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Common Sports Injuries

First Aid for Organized Sports


Updated January 22, 2014

ambulance on football field

A referee is loaded into an ambulance at Husky Stadium in Seattle.

(c) Otto Greule Jr/Getty Images soccer player bloody nose

A player gets treated for his bloody nose

(c) Mark Dadswell/Getty Images Out of breath soccer player

A soccer player catches his breath.

(c) Mark Dadswell/Getty Images

Organized sports provide an opportunity to build character through competition. While organized sports are relatively safe, there are certainly those times when Mom sprains an ankle playing on the corporate softball team, or Junior dislocates a shoulder in varsity football. So pack your first aid kit and head to the field, just be sure to brush up on your sports-related first aid.

This is not intended to be a substitute for training. Find a first aid class and get certified. These tips will help you handle common sports injuries. Even once you have taken a first aid class, these tips will help as references. No matter what happens, be sure to follow the ABCs of first aid. Links to Guides other than First Aid are in parentheses.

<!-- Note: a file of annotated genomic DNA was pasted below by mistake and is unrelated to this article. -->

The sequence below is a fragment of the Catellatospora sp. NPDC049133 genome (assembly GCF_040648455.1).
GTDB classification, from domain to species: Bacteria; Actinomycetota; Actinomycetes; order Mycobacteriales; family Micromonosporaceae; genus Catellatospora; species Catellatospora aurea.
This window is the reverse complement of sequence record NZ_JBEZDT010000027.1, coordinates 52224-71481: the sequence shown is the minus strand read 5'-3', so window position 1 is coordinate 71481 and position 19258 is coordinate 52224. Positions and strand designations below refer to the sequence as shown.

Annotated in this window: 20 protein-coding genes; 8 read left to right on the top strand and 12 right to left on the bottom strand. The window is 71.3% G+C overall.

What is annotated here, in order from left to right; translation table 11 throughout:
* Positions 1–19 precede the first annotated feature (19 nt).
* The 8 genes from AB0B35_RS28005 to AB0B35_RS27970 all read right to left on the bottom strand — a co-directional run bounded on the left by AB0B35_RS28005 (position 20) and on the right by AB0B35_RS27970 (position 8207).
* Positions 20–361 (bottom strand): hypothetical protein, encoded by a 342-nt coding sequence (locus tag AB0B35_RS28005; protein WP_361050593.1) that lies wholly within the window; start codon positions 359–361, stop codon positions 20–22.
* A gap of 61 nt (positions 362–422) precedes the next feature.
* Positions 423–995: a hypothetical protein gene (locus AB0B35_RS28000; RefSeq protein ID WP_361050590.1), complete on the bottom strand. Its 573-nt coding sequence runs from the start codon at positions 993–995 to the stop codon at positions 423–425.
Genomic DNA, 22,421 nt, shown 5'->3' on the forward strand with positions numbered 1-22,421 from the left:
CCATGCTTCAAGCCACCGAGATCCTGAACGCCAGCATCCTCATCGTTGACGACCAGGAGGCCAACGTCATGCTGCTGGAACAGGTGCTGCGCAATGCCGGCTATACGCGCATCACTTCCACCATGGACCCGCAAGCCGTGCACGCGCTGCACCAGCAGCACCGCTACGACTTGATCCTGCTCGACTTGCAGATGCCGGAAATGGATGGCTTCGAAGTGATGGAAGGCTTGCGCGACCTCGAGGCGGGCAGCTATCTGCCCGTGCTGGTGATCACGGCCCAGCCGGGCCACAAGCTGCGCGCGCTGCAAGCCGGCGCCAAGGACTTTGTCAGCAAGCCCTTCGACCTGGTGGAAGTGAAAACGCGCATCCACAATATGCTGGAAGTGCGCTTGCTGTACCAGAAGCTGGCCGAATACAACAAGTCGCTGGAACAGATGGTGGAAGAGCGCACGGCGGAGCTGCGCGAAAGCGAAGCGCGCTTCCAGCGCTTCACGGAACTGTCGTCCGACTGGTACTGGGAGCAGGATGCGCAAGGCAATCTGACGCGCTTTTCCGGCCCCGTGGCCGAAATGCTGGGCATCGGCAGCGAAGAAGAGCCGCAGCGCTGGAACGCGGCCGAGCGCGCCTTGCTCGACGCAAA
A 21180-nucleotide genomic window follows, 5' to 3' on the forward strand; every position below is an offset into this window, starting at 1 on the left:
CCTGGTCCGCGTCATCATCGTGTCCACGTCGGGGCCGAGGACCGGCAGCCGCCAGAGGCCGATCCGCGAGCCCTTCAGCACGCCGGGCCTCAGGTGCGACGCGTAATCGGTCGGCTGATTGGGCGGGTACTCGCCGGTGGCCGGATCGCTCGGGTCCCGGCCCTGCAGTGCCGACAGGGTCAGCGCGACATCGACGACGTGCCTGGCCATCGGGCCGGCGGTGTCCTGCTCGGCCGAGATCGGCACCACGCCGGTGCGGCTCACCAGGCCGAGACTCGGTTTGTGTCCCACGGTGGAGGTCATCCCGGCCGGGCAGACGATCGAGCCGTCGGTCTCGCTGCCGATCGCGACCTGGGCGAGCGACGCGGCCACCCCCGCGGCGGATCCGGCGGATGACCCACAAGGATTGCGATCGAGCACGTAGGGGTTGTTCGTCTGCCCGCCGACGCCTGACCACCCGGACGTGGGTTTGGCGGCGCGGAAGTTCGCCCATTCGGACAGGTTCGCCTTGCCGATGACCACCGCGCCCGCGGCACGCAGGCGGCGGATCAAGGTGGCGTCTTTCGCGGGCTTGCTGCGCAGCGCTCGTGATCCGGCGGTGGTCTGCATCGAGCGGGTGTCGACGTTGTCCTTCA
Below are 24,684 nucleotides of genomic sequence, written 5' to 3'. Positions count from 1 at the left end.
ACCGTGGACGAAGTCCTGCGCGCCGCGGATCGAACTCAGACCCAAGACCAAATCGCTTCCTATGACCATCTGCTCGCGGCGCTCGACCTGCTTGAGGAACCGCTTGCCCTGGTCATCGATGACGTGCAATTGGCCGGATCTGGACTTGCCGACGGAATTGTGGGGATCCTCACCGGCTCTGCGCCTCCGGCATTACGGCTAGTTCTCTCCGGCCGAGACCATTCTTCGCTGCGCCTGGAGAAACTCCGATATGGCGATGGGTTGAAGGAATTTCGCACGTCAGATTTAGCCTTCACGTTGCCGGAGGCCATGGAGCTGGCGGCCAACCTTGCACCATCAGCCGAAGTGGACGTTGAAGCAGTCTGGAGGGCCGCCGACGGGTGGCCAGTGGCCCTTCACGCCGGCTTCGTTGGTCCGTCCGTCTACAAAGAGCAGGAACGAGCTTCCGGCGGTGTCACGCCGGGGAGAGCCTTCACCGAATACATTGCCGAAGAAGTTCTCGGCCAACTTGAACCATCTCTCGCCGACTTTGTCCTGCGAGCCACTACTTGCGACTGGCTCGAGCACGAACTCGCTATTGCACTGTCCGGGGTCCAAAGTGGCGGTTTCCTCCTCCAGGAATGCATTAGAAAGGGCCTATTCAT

Calling for Help

When you're out on the field and an ambulance is needed, it's likely you'll call on a cell phone. Here are tips for calling 911 and tips for calling 911 on a cell phone.

Breaks and Sprains

Joint dislocations and broken bones are painful and may have long-term consequences if not handled in a timely fashion. Treat all serious arm and leg injuries as broken bones (even if you think they're dislocated). An easy reminder for almost all arm and leg injuries is the RICE treatment: Rest, Ice, Compress, Elevate.

Cuts and Bleeding

The game is getting serious when the blood starts flowing. Wash all wounds with soap and water - it's the best disinfectant. Deep cuts, where you can see the bumpy fat tissue underneath, will probably need stitches. Otherwise, if you can pull the cut closed easily, try using butterfly closures. Compare Prices

Cuts on active areas like elbows and knees will probably need something stronger than butterfly closures.

Staying Healthy

Allergies, heat, and overexertion can affect the amateur athlete more than we may anticipate. Be prepared for those medical problems that playing organized sports can throw at you. Diabetics (and people with them) should also be aware of the onset of low blood sugar (hypoglycemia). Those with chronic conditions, like diabetes, should carry their personal medical information with them at all times.

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